The progressive-metal genre can be frustrating waters to wade into in 2020. There is a very small number of bands that are truly great, and then dozens of bands that are good-to-very good and seemingly have the tools to be truly great. For some reason or another, they are able to assemble 495 pieces of a 500-piece puzzle but can't figure out where the remaining five pieces lock. CALIGULA'S HORSE is a band that has come very close to being great on their last two records, 2015's "Bloom" and 2017's "In Contact". Unfortunately, "Rise Radiant", the Australian quintet's first album in three years, takes the step back from very good to good, instead of the final step forward to being great.
The album begins with promise, as "The Tempest" showcases the things that CALIGULA'S HORSE does well. The array of heavy-prog riffs that guitarists Adrian Goleby and Sam Vallen throw at the listener from the album's onset are dizzying and dazzling. The heavy crunch of their metallic riffs are tempered by a tasteful sense of symphonic calm, and vocalist Jim Grey displays a perfect mix of melody and gravitas that shows he is deserving of being included in the discussions of the best modern vocalists in progressive metal. If the rest of "Rise Radiant" had reached the standard the group sets with the opening track, the rest of this review would be much more glowing.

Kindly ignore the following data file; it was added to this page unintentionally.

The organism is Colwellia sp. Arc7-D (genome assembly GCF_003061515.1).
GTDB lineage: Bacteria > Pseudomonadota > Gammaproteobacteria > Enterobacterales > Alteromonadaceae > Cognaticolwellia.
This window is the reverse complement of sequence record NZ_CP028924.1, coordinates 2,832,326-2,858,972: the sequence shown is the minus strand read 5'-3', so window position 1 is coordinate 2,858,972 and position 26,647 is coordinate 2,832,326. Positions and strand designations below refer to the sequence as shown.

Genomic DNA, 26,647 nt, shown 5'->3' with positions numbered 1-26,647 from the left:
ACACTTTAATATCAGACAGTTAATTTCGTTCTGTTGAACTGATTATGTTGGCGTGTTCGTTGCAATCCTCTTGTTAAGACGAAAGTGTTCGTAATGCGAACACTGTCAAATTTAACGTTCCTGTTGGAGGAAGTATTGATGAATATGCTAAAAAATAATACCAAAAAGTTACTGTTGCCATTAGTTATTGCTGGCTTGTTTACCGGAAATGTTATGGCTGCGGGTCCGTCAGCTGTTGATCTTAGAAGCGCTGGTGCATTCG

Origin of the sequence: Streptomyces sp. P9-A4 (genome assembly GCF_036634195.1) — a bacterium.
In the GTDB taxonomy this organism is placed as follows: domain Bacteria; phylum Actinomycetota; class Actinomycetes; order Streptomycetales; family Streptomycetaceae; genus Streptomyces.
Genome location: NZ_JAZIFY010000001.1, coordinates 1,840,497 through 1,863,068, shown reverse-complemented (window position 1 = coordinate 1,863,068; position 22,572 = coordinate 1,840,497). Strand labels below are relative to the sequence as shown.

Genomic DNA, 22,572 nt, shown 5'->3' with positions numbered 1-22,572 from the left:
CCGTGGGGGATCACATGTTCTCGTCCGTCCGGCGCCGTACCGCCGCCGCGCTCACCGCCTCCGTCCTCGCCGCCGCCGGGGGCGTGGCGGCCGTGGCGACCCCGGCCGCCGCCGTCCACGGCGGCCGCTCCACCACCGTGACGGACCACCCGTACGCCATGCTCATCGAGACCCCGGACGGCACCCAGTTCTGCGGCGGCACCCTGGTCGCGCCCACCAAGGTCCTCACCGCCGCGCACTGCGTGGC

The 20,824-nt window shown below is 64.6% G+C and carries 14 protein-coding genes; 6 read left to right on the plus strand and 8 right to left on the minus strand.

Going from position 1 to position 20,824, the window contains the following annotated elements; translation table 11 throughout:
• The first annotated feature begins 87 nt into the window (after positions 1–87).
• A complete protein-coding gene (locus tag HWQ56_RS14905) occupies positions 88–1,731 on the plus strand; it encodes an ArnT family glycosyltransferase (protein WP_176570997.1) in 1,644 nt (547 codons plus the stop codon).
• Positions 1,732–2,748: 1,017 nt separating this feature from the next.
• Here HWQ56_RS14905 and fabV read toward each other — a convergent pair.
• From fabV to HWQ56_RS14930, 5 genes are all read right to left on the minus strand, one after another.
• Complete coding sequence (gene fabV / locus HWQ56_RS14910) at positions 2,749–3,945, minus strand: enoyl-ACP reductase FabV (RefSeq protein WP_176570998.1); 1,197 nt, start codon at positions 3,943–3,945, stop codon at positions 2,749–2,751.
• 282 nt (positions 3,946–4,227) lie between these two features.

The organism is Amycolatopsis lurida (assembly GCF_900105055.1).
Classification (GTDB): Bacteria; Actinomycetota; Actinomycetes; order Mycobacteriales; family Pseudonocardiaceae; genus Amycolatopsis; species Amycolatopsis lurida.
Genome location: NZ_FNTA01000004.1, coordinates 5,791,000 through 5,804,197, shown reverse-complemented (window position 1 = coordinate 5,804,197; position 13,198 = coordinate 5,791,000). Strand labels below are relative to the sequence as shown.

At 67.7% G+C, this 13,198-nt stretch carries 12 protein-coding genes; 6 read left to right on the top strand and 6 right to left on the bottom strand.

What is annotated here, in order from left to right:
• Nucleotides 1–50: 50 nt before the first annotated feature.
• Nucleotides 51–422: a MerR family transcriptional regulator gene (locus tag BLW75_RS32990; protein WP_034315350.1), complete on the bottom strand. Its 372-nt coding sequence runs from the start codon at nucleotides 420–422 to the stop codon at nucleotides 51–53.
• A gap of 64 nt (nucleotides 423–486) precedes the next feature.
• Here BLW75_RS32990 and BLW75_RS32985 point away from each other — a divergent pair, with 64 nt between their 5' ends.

Unfortunately, the album proves to be fairly shaky from this point forward. Glimpses of the potential greatness showed during the opening, and on the group's most recent records, are still found here and there, but those moments are few and far between. The start of "Slow Violence" feels ripped out of a nu-metal-leaning rock-radio also-ran from 2002. The guitar riffs lean heavier on the aggro side, and Grey's vocals shift to a fast-paced sing-speak. The final result resembles a lesser track from when DREAM THEATER would have moments that flirted with that style around that time period.
The album gets back on track with "Salt", an effort that does a better job of integrating the crunchier riffs within a grandiose epic ballad. Grey still over-utilizes the sing-speak vocal style, but here it shifts into a softer melodic croon that plays much better, especially when augmented like it is here by a warm bass line from Dale Prinsse. From there though, there are not many high points remaining in the album. Aggro-metal crunch riffs drag down "Oceansize" and "Valkyrie", despite the former track also providing a showcase for the most spectacular guitar solo of the record. Grey continues to rely on sing-speak vocals throughout the majority of the record, despite being capable of hitting much more melodic highs. Those highs do peak their head out during "Autumn", another track that has potential to be another epic ballad, though it eventually just kind of peters out and never ends up becoming a substantial whole.
CALIGULA'S HORSE has shown that they are capable of generating moments that are indicative of a truly great band. There are still moments of hope that the band will at some point release an album that is great from start to finish. "Rise Radiant" is not that album, though.